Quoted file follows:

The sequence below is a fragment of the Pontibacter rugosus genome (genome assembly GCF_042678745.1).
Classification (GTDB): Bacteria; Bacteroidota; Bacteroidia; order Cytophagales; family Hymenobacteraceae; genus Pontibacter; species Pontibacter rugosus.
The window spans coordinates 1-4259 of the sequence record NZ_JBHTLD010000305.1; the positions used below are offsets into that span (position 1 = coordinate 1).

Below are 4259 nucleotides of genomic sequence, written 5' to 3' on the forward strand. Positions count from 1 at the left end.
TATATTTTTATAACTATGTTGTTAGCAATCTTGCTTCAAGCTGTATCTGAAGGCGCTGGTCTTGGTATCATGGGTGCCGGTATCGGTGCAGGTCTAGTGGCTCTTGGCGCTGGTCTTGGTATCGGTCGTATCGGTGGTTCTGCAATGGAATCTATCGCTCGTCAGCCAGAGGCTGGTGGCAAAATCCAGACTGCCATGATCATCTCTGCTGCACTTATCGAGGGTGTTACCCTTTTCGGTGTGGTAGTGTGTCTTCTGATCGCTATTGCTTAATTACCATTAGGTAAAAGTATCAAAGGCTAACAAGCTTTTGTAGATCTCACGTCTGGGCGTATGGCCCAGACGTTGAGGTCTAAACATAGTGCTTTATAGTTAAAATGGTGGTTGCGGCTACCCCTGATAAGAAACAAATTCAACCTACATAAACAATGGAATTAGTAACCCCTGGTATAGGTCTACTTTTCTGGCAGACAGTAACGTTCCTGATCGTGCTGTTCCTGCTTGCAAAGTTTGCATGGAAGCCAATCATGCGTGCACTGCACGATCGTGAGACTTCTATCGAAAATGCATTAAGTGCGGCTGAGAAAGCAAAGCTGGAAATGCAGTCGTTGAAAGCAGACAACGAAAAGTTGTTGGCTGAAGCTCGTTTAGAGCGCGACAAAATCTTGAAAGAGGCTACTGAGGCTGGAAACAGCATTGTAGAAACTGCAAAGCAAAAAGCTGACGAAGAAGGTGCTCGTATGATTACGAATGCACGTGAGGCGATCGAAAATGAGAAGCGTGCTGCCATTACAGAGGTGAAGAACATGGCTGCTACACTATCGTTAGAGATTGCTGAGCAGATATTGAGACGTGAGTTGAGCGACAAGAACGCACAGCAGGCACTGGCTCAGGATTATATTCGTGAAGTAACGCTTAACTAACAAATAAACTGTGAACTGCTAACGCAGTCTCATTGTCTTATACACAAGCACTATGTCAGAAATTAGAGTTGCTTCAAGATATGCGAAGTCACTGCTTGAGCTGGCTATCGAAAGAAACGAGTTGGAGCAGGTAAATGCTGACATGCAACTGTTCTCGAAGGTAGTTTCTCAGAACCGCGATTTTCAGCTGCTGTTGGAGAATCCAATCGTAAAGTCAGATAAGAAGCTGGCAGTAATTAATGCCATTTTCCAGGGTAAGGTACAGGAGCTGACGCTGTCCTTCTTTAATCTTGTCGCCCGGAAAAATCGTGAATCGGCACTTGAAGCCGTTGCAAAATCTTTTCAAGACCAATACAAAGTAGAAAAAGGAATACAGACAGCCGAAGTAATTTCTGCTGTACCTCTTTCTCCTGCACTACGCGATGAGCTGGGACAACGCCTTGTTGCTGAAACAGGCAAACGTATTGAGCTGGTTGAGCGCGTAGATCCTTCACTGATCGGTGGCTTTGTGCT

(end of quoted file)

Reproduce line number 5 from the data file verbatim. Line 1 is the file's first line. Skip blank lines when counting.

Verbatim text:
TATATTTTTATAACTATGTTGTTAGCAATCTTGCTTCAAGCTGTATCTGAAGGCGCTGGTCTTGGTATCATGGGTGCCGGTATCGGTGCAGGTCTAGTGGCTCTTGGCGCTGGTCTTGGTATCGGTCGTATCGGTGGTTCTGCAATGGAATCTATCGCTCGTCAGCCAGAGGCTGGTGGCAAAATCCAGACTGCCATGATCATCTCTGCTGCACTTATCGAGGGTGTTACCCTTTTCGGTGTGGTAGTGTGTCTTCTGATCGCTATTGCTTAATTACCATTAGGTAAAAGTATCAAAGGCTAACAAGCTTTTGTAGATCTCACGTCTGGGCGTATGGCCCAGACGTTGAGGTCTAAACATAGTGCTTTATAGTTAAAATGGTGGTTGCGGCTACCCCTGATAAGAAACAAATTCAACCTACATAAACAATGGAATTAGTAACCCCTGGTATAGGTCTACTTTTCTGGCAGACAGTAACGTTCCTGATCGTGCTGTTCCTGCTTGCAAAGTTTGCATGGAAGCCAATCATGCGTGCACTGCACGATCGTGAGACTTCTATCGAAAATGCATTAAGTGCGGCTGAGAAAGCAAAGCTGGAAATGCAGTCGTTGAAAGCAGACAACGAAAAGTTGTTGGCTGAAGCTCGTTTAGAGCGCGACAAAATCTTGAAAGAGGCTACTGAGGCTGGAAACAGCATTGTAGAAACTGCAAAGCAAAAAGCTGACGAAGAAGGTGCTCGTATGATTACGAATGCACGTGAGGCGATCGAAAATGAGAAGCGTGCTGCCATTACAGAGGTGAAGAACATGGCTGCTACACTATCGTTAGAGATTGCTGAGCAGATATTGAGACGTGAGTTGAGCGACAAGAACGCACAGCAGGCACTGGCTCAGGATTATATTCGTGAAGTAACGCTTAACTAACAAATAAACTGTGAACTGCTAACGCAGTCTCATTGTCTTATACACAAGCACTATGTCAGAAATTAGAGTTGCTTCAAGATATGCGAAGTCACTGCTTGAGCTGGCTATCGAAAGAAACGAGTTGGAGCAGGTAAATGCTGACATGCAACTGTTCTCGAAGGTAGTTTCTCAGAACCGCGATTTTCAGCTGCTGTTGGAGAATCCAATCGTAAAGTCAGATAAGAAGCTGGCAGTAATTAATGCCATTTTCCAGGGTAAGGTACAGGAGCTGACGCTGTCCTTCTTTAATCTTGTCGCCCGGAAAAATCGTGAATCGGCACTTGAAGCCGTTGCAAAATCTTTTCAAGACCAATACAAAGTAGAAAAAGGAATACAGACAGCCGAAGTAATTTCTGCTGTACCTCTTTCTCCTGCACTACGCGATGAGCTGGGACAACGCCTTGTTGCTGAAACAGGCAAACGTATTGAGCTGGTTGAGCGCGTAGATCCTTCACTGATCGGTGGCTTTGTGCT